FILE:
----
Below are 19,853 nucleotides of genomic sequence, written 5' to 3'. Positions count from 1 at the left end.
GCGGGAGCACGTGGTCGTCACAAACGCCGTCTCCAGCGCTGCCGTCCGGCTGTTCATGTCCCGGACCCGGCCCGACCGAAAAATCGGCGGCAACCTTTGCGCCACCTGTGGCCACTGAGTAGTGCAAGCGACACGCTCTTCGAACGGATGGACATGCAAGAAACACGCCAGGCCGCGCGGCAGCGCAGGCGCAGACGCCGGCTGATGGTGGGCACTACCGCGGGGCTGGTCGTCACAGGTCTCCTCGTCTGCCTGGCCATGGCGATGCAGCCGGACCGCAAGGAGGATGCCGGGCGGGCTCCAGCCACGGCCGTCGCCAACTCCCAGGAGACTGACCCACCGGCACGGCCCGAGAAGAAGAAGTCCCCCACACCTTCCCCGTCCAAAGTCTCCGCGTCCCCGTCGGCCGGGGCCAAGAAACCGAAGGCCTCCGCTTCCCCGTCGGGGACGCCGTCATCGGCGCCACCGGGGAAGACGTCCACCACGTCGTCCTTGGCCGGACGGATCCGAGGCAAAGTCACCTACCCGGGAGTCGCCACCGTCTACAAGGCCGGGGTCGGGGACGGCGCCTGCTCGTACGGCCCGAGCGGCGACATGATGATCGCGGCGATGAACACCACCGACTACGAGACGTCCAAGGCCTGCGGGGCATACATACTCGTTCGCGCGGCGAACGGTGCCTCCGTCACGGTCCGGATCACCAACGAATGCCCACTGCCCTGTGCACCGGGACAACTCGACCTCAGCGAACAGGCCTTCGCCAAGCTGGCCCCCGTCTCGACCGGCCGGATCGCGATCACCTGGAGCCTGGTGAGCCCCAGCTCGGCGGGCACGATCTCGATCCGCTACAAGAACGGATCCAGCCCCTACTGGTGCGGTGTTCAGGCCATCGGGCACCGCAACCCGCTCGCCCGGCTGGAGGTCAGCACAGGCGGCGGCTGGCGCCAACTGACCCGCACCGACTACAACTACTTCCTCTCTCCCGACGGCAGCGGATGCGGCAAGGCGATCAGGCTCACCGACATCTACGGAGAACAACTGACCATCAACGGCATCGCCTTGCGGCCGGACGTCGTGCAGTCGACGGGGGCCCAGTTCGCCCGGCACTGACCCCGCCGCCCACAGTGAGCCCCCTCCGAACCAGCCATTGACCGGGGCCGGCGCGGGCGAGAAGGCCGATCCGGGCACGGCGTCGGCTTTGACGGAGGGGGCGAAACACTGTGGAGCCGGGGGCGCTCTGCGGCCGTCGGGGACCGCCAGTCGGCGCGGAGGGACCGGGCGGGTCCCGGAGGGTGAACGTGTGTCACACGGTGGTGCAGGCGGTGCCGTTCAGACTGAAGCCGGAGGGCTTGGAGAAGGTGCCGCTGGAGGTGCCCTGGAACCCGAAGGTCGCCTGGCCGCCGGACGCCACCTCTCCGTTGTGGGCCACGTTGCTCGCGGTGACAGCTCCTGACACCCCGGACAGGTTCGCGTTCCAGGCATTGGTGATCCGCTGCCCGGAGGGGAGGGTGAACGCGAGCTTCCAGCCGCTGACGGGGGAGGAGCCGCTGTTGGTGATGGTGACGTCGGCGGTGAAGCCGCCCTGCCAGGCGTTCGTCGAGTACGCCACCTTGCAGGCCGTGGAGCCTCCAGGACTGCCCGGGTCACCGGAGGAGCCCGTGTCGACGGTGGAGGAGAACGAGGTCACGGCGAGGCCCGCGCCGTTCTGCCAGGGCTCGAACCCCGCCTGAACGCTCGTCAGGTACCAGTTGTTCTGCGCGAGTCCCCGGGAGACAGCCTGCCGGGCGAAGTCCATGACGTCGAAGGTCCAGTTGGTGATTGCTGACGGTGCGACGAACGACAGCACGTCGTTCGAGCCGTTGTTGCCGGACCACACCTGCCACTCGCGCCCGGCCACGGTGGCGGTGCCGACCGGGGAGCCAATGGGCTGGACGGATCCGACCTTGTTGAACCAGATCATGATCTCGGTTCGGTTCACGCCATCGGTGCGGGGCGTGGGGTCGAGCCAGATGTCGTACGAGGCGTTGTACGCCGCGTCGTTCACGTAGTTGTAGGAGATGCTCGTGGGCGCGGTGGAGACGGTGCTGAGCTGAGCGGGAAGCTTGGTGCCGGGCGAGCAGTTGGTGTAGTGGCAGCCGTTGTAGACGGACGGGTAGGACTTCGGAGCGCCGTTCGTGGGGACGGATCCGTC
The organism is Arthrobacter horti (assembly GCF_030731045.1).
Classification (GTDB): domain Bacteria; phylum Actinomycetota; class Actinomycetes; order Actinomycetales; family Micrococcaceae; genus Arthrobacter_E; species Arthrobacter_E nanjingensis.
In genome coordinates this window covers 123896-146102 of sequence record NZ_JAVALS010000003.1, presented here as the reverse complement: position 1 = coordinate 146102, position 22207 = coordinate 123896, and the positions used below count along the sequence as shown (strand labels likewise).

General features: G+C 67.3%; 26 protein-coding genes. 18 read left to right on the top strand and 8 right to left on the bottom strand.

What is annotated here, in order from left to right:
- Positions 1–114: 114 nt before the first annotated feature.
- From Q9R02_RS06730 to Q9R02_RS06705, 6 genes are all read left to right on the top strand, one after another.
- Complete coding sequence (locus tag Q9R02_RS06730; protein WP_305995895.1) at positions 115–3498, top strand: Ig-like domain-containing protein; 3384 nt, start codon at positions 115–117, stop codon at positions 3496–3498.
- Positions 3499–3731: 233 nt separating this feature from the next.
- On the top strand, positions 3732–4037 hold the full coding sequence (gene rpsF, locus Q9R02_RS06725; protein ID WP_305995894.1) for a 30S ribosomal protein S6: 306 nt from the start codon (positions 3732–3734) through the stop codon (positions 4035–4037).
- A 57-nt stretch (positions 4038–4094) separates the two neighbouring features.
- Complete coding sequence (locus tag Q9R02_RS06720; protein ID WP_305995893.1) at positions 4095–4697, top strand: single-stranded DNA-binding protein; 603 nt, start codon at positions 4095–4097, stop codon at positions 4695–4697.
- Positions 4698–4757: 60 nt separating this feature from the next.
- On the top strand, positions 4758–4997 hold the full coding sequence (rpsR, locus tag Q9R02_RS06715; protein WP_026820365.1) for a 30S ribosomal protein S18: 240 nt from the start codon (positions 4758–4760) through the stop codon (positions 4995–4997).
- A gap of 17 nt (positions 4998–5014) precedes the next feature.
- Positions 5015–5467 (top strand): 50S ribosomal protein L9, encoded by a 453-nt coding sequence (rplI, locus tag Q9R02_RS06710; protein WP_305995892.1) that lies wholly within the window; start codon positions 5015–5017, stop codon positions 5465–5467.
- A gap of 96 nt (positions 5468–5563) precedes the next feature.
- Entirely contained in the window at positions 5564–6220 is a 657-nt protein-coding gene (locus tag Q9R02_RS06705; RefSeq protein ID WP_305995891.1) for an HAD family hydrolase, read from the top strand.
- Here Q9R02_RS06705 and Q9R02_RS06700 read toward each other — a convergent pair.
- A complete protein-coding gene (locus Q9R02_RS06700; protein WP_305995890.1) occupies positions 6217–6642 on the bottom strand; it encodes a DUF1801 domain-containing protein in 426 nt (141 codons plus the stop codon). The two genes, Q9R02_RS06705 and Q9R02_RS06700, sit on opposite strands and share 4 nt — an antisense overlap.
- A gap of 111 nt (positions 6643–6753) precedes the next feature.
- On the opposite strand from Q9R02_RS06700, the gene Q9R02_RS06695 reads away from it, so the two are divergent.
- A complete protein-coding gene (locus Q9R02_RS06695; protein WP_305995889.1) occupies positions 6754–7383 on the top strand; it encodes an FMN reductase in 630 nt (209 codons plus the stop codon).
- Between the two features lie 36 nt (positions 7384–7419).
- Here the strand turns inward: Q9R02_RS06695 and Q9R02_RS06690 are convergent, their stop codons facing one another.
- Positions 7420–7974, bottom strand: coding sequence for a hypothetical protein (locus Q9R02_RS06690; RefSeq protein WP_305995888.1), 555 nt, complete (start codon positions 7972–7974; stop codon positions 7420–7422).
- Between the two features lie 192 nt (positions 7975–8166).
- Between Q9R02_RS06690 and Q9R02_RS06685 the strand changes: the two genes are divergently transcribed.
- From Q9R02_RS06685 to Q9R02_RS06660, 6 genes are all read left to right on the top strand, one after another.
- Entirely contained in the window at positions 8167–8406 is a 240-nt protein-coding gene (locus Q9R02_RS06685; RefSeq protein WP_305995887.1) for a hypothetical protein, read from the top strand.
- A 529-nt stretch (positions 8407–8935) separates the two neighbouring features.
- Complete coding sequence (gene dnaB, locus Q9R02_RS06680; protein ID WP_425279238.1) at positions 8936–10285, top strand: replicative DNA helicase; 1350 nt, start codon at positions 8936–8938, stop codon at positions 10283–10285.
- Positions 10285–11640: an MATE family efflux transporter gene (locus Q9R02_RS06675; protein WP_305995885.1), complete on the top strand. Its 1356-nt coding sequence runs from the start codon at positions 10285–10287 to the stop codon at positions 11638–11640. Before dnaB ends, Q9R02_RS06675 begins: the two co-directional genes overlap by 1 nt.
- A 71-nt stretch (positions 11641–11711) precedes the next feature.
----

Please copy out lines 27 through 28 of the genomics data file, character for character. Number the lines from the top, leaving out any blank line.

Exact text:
- Here the strand turns inward: Q9R02_RS06695 and Q9R02_RS06690 are convergent, their stop codons facing one another.
- Positions 7420–7974, bottom strand: coding sequence for a hypothetical protein (locus Q9R02_RS06690; RefSeq protein WP_305995888.1), 555 nt, complete (start codon positions 7972–7974; stop codon positions 7420–7422).